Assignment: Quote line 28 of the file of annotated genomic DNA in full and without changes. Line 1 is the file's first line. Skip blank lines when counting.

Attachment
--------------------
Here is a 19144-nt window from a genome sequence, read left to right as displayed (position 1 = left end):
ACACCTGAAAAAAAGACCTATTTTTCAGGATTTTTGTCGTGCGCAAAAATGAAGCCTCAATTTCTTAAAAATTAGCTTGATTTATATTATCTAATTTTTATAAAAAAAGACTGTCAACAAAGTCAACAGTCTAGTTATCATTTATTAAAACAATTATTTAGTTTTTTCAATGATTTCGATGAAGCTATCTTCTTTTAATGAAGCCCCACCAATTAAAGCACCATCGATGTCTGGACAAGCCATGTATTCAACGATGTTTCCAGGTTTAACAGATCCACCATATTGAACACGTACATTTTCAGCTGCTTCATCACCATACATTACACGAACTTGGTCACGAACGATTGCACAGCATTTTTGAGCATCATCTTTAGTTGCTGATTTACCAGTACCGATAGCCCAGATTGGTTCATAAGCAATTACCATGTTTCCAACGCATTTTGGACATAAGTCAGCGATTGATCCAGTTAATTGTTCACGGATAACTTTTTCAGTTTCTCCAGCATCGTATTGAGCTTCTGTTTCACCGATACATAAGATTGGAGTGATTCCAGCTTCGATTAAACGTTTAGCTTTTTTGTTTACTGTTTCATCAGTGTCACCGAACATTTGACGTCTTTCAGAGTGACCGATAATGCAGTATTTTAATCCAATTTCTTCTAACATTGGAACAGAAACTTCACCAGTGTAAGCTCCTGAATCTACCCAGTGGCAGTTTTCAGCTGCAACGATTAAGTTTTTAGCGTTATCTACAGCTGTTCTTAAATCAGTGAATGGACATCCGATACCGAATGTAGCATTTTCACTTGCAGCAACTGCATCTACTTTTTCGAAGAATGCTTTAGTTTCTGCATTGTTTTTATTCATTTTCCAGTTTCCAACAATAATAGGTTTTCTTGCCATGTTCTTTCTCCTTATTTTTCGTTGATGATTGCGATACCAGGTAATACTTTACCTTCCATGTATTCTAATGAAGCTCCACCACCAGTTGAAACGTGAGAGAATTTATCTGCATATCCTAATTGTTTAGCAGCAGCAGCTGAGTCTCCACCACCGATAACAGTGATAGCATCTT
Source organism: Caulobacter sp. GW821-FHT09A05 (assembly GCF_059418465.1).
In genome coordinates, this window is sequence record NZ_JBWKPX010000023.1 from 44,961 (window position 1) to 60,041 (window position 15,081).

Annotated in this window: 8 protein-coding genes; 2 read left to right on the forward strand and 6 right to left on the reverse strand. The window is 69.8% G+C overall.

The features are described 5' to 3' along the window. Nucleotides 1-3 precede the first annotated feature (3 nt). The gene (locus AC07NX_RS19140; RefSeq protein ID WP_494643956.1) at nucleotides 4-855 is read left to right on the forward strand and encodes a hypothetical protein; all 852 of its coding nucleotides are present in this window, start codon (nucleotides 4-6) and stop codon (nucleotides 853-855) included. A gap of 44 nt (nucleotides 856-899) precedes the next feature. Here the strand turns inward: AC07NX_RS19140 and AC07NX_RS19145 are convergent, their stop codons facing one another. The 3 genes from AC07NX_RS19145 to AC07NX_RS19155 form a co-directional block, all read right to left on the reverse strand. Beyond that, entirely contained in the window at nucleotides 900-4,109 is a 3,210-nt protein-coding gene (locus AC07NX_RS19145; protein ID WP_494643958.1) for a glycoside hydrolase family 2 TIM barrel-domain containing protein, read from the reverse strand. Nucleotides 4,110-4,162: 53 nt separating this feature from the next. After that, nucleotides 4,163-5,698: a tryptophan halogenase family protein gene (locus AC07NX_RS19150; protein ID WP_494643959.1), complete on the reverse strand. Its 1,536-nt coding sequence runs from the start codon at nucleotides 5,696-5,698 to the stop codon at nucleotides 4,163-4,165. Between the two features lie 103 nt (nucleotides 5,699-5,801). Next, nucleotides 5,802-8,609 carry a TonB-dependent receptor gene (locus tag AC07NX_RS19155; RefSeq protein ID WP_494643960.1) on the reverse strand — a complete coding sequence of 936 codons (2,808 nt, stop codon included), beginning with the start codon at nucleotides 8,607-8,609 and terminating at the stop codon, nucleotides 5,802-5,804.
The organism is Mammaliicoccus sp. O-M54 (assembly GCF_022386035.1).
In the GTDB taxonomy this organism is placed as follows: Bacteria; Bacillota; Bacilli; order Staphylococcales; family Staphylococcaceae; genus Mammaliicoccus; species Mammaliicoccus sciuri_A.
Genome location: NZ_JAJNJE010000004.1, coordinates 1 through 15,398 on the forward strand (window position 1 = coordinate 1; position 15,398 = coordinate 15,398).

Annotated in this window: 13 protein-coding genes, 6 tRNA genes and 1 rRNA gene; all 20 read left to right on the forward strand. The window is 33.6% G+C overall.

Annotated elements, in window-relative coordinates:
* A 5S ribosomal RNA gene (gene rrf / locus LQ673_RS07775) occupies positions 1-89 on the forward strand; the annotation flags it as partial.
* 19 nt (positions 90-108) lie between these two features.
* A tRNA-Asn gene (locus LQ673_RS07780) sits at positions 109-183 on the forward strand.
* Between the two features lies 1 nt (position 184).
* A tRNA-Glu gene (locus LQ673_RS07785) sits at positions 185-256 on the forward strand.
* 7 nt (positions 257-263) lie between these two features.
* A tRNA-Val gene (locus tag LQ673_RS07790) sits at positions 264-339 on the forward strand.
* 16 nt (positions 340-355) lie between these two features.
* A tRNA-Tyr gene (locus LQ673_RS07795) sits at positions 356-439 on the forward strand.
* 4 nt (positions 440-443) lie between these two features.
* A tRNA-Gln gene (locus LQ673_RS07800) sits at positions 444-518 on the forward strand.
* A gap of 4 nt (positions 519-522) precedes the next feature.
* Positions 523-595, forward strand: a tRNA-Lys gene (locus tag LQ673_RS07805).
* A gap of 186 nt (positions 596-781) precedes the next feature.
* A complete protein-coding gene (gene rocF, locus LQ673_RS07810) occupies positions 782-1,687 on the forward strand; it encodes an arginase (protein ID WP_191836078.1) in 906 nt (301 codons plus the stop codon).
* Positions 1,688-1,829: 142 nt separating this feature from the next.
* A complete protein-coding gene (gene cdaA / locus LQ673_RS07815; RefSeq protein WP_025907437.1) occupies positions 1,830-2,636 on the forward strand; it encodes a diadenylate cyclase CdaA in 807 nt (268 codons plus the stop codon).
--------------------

* A complete protein-coding gene (gene cdaA / locus LQ673_RS07815; RefSeq protein WP_025907437.1) occupies positions 1,830-2,636 on the forward strand; it encodes a diadenylate cyclase CdaA in 807 nt (268 codons plus the stop codon).